December 9, 2019 – Flagship scientist Chuck Caldwell received his PhD in Biological Engineering at the University of Missouri and BS, Biological Engineering, also at the University of Missouri, and did postdoctoral studies at the University of Colorado. He recently shared some of his educational and work experience, as well as thoughts for the future of the industry and advice for aspiring scientists.
Video Games, Computers, Rockets, and Lego
“My passion for science growing up wasn’t necessarily a decision I made but was influenced by interests and hobbies. Playing tons of video games and experiencing the internet boom I developed an interest in technology, especially with computers, and would spend lots of time learning to build hardware and code on my own and testing the limitations of hardware and software. My other interests included time spent building and engineering things, such as model rockets and motored Lego constructs.”
Merging Technical and Biological Interests
“I developed a particular interest in biology later in life after seeing the crucial need for technological advances, especially in the field of oncology where tumors are consistently fighting back every step of the way. In college my focus shifted away from computer science towards biological engineering, which merged my technological and biological backgrounds together, and I stuck with it through my PhD thesis.
My first lab job was in college interning in the pathology department at the University of Missouri, where I was writing MatLab code to analyze genomic data.
Upon entering grad school, I worked in Dr. Raghuraman Kannan’s lab, which specializes in using nanoparticles and nanomaterials as oncology drugs and diagnostics. It was during my graduate studies in this lab that I began working on tissue-based diagnostics and learning what the tissue diagnostic market needs in terms of better patient diagnosis.
Much of this work was funded by a translational partnership, and through this experience I developed a sense of not just the research but the entrepreneurial aspect of developing technologies. It was also in this lab that I was first exposed to the field of immune oncology (IO) and focused much of my work on the PD-L1 pathway for my thesis work.”
Immune Oncology and Tissue Diagnostics
“Upon receiving my PhD, I moved out to the University of Colorado to do my post-doc studies under Dr. Fred Hirsch, who is a key opinion leader in immune oncology and especially PD-L1 diagnostics. I greatly expanded my knowledge of immune oncology and tissue diagnostics during this time, working with academia and pharma companies on tissue assays for IO research and development.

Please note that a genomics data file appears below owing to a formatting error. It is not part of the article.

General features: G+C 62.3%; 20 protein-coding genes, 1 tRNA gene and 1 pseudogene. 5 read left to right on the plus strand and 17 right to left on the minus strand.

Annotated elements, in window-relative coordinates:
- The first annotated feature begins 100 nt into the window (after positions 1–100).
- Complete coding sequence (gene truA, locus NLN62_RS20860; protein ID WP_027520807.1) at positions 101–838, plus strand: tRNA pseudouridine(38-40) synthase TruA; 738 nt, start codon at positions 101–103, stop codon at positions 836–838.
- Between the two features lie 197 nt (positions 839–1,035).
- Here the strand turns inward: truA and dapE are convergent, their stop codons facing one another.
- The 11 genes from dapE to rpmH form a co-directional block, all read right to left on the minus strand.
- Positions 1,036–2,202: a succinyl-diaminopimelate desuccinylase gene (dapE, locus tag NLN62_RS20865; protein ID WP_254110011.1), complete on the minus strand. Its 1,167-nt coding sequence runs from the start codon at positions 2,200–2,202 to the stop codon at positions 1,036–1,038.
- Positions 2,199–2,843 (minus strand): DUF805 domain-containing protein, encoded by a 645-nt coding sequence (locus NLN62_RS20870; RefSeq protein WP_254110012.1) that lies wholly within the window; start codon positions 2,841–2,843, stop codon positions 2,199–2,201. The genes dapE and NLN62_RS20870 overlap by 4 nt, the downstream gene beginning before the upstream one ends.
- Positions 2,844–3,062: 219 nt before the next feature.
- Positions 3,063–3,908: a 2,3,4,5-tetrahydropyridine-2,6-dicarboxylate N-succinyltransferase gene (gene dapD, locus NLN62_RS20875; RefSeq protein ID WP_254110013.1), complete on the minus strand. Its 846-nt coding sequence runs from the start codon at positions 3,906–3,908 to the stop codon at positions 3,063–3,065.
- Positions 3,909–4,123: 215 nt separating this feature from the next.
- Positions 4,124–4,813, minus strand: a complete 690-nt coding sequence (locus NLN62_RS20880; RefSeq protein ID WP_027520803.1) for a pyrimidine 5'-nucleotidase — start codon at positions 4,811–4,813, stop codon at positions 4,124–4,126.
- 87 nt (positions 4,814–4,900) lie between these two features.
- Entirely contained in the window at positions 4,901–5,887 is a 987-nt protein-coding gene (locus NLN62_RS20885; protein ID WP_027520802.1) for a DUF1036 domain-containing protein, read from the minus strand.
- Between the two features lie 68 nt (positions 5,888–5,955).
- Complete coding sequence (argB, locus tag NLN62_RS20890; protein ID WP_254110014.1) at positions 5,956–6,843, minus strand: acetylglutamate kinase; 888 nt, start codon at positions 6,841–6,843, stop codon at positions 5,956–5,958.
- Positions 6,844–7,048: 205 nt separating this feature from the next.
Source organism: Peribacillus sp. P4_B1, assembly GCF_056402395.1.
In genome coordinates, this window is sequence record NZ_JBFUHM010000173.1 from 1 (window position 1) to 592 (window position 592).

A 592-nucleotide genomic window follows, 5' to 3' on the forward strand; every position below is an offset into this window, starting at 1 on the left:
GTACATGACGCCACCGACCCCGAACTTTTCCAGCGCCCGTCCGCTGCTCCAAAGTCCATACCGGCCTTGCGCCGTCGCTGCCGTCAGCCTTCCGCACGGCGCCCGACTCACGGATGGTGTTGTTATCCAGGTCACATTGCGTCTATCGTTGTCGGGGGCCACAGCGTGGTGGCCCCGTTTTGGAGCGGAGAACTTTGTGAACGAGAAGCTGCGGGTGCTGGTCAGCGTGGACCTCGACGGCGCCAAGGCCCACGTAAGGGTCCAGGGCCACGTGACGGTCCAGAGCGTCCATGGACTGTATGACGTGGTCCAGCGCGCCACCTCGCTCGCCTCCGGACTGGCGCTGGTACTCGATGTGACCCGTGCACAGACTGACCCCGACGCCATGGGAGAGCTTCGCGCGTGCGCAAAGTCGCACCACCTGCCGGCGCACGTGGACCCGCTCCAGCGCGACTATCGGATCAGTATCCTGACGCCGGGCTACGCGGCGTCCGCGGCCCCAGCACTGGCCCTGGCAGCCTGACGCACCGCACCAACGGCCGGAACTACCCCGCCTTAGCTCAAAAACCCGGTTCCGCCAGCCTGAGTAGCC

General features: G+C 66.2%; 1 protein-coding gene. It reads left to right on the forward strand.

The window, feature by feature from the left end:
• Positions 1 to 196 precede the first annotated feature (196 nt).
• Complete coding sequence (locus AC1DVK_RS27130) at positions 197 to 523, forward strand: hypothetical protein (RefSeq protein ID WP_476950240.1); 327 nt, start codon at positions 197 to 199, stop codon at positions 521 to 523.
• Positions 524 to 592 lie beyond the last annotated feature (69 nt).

I loved working with academia and pharma companies on tissue assays for immuno-oncology research and development, and still had a desire to work with translational development. This ultimately led me to Flagship. Flagship’s unique capability to leverage cutting-edge technology to solve biological problems is a great way to harmonize all of my previously developed backgrounds and skills.”
Helping Flagship Clients Advance Drug Development
“I learn something new every day at Flagship. All of the teams at Flagship work so well together and are able to come up with solutions to tough problems, whether it be how best to meet a client deadline for regulatory filing, discussions on new biological research and methods, or how to rationally leverage the growing fields of artificial intelligence (AI) and machine learning in our workflows.
Besides the people I work with, being able to travel on site to visit our clients and learn about their drug development process, seeing their exciting preclinical/clinical data, and discussing how Flagship can help take them to the next level in their development process is another aspect of working at Flagship that I really enjoy.”
Targeted Drug Development and Integrating Multiple Biomarker Methods
“There is so much interesting work being done that it is hard to say what I am most excited for. Immune oncology is such an interesting, growing field that still has a lot left to understand. Checkpoint inhibitors are still young and are being understood more and more every day. Drugs targeting specific immune cell subtypes such as T cells and macrophages are a very hot topic in IO drug development. New methods of utilizing the immune system, such as CAR-T therapy, to fight tumors are still in the early days but are showing a lot of promise.
With the rise of complex drugs that involve interactions between tumors and the immune system also comes the need for more complex ways to analyze and describe these interactions. I think that integrating multiple biomarker methods into the development process is going to be needed to fully understand drug mechanisms and patient response.”
Advice for Aspiring Scientists
- Get hands-on experience as much as possible. Learning by doing is one of the best ways to understand something.
- Read as much as possible to understand all sides of a scientific question – for every paper that makes one claim you will find another that takes the opposite stance.
- You don’t need to know everything, just how to ask questions and learn from those who do.